"Sorry."

It's not something you expect to hear from the telegenic actors starring in TV's biggest shows, but film-industry makeup artist Victoria Ferguson says it comes up "like clockwork."

"Actors sat in my chair every day and apologized for their skin issues," says Ferguson, who has worked in the Vancouver film industry for the better part of a decade, most recently on The Good Doctor. The conversation would usually transition from there to questions about Ferguson's own skincare routine; she soon found herself not just crafting looks for on-screen characters in the makeup trailer, but working as a de facto skincare consultant, sharing advice about the DIY serums and cleansers she had crafted for her own issues. "I'd created a handful of products to create a solution for my skin problems, not realizing that others potentially shared similar ones," she recalls.

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Now, Ferguson has launched East 29th to bring her homemade solutions out of the makeup trailer and into everyday skincare kits for, as Ferguson puts it, "open-minded individuals, regardless of gender, who believe in taking care of ourselves inside and out." The products focus on clean, non-GMO ingredients and cruelty-free testing, including super-ingredient lemon rind extract, which can help cleanse, lighten and brighten, while stimulating skin growth.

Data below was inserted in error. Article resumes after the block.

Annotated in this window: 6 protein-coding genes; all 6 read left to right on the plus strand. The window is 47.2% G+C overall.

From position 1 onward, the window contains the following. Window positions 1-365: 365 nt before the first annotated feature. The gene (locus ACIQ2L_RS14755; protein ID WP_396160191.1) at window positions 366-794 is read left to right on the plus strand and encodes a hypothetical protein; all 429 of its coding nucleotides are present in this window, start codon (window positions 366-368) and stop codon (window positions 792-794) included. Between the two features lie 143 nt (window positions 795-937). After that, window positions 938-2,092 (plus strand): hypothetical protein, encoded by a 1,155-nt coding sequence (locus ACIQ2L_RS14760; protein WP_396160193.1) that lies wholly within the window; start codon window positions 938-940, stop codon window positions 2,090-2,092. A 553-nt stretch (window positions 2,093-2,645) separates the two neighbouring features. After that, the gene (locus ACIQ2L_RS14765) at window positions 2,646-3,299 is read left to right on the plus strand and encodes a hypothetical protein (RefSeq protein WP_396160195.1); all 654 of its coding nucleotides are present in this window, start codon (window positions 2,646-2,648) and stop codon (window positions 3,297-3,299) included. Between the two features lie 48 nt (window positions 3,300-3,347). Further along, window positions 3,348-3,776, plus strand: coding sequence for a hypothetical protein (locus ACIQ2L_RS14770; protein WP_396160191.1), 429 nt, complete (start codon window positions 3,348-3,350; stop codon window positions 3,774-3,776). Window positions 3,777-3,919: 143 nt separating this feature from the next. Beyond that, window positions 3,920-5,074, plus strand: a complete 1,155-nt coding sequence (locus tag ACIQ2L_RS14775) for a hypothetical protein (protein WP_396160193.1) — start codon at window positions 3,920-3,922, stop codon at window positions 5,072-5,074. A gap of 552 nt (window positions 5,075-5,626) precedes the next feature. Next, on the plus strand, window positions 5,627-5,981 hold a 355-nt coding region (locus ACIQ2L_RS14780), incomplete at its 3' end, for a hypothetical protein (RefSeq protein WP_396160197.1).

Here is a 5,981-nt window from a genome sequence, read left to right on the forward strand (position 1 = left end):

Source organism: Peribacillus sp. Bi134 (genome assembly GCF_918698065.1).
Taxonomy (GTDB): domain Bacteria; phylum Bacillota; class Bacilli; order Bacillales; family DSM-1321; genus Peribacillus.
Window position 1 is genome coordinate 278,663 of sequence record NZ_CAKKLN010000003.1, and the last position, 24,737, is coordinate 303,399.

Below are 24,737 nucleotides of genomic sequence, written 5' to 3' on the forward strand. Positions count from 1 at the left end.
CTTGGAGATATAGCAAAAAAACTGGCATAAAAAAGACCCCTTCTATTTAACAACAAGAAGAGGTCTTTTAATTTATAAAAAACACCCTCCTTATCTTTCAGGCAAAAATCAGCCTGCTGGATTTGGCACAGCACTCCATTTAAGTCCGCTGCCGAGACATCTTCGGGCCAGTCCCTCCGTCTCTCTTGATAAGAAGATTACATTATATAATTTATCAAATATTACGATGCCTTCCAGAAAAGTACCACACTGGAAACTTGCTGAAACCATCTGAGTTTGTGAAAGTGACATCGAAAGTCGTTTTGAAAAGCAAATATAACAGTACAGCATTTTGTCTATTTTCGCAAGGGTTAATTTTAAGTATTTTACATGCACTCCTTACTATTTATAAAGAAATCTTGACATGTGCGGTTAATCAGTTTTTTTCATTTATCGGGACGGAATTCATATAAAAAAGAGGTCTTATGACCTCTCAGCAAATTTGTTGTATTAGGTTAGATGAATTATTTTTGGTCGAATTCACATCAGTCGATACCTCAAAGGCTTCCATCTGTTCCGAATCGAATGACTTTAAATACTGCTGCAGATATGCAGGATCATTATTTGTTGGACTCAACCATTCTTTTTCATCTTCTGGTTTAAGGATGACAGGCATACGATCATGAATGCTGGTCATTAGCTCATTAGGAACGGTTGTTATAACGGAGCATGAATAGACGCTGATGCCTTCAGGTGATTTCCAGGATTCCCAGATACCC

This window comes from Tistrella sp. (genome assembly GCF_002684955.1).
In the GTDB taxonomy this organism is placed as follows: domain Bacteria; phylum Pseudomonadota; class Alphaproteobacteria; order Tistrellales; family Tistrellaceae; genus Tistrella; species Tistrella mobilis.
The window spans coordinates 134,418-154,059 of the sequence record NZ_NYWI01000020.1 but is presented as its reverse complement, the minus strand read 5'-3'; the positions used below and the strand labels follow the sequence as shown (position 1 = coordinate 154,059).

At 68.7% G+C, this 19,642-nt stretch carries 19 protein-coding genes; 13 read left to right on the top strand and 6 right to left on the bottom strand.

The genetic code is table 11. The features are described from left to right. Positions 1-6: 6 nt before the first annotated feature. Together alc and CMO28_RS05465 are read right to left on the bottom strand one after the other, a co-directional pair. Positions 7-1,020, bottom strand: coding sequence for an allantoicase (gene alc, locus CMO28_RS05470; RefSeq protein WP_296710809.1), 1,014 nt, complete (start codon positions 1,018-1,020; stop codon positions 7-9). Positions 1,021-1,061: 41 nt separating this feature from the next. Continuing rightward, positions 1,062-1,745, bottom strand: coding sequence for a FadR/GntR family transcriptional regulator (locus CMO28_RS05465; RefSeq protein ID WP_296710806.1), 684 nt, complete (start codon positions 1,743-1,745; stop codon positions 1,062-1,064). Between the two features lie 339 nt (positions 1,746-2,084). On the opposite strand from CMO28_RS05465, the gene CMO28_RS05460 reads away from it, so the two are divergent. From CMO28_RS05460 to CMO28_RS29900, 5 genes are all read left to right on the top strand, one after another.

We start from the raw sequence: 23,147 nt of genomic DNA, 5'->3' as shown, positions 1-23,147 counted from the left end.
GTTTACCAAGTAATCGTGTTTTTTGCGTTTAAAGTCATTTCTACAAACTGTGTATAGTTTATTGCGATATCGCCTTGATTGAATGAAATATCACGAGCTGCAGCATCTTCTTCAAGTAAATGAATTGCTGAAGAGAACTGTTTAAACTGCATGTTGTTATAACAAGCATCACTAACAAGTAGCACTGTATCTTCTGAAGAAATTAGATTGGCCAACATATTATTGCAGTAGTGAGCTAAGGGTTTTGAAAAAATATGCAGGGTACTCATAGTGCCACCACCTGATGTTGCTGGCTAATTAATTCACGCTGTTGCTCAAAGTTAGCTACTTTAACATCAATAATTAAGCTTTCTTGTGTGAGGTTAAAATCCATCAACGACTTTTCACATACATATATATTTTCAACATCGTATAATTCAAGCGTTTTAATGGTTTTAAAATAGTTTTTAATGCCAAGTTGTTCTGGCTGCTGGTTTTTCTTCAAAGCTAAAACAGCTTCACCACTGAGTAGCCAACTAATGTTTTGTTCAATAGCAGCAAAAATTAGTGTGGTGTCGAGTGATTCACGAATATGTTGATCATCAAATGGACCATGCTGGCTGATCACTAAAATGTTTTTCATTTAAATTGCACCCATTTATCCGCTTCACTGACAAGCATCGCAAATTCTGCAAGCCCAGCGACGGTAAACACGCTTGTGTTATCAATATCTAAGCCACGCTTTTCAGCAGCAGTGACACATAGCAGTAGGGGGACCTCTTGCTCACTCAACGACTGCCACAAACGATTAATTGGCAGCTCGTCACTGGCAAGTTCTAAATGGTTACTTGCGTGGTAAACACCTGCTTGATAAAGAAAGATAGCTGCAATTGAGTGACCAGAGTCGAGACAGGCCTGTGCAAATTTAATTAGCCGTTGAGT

The first product to launch is the Vital Serum, which features the lemon rind extract along with hyaluronic acid and vitamins C and E, designed to help improve hydration and tone, while firming and promoting elasticity. Ferguson also claims that the high antioxidants and potassium in lemon rind can help reduce depression and anxiety when applied topically, and while we can't necessarily vouch for that, we do feel happier when our skin is healthier. And, as Ferguson puts it—ever the beauty pro, both on and off-set—"The key ingredient to looking good is feeling good."

East 29th Vital Serum, $88, available online

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